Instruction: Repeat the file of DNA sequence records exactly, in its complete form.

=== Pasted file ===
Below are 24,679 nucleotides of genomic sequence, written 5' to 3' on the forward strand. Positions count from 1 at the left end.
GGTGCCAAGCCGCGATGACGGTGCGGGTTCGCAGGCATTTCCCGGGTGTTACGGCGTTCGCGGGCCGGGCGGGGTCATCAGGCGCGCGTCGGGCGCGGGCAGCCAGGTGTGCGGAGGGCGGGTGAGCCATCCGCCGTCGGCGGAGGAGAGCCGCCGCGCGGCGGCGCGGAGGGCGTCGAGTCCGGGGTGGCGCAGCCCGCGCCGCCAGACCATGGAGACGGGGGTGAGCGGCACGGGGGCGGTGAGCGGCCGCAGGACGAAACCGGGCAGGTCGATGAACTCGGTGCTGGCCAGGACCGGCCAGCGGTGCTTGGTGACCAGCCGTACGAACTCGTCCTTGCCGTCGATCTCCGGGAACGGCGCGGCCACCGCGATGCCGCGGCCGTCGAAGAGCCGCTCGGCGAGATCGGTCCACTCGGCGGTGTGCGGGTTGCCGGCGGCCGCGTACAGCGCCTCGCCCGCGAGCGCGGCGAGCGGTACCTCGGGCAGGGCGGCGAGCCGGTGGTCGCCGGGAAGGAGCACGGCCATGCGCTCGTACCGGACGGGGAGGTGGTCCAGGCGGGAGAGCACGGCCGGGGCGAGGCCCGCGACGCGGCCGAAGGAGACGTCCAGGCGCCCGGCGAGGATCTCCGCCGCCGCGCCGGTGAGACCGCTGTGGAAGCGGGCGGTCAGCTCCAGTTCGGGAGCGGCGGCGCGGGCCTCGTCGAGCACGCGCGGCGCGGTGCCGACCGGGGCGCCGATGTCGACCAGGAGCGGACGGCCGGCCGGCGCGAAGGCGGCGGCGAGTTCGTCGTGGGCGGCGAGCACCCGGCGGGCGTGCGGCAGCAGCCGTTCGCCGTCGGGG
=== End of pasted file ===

Below are 24,679 nucleotides of genomic sequence, written 5' to 3' on the forward strand. Positions count from 1 at the left end.
GGTGCCAAGCCGCGATGACGGTGCGGGTTCGCAGGCATTTCCCGGGTGTTACGGCGTTCGCGGGCCGGGCGGGGTCATCAGGCGCGCGTCGGGCGCGGGCAGCCAGGTGTGCGGAGGGCGGGTGAGCCATCCGCCGTCGGCGGAGGAGAGCCGCCGCGCGGCGGCGCGGAGGGCGTCGAGTCCGGGGTGGCGCAGCCCGCGCCGCCAGACCATGGAGACGGGGGTGAGCGGCACGGGGGCGGTGAGCGGCCGCAGGACGAAACCGGGCAGGTCGATGAACTCGGTGCTGGCCAGGACCGGCCAGCGGTGCTTGGTGACCAGCCGTACGAACTCGTCCTTGCCGTCGATCTCCGGGAACGGCGCGGCCACCGCGATGCCGCGGCCGTCGAAGAGCCGCTCGGCGAGATCGGTCCACTCGGCGGTGTGCGGGTTGCCGGCGGCCGCGTACAGCGCCTCGCCCGCGAGCGCGGCGAGCGGTACCTCGGGCAGGGCGGCGAGCCGGTGGTCGCCGGGAAGGAGCACGGCCATGCGCTCGTACCGGACGGGGAGGTGGTCCAGGCGGGAGAGCACGGCCGGGGCGAGGCCCGCGACGCGGCCGAAGGAGACGTCCAGGCGCCCGGCGAGGATCTCCGCCGCCGCGCCGGTGAGACCGCTGTGGAAGCGGGCGGTCAGCTCCAGTTCGGGAGCGGCGGCGCGGGCCTCGTCGAGCACGCGCGGCGCGGTGCCGACCGGGGCGCCGATGTCGACCAGGAGCGGACGGCCGGCCGGCGCGAAGGCGGCGGCGAGTTCGTCGTGGGCGGCGAGCACCCGGCGGGCGTGCGGCAGCAGCCGTTCGCCGTCGGGG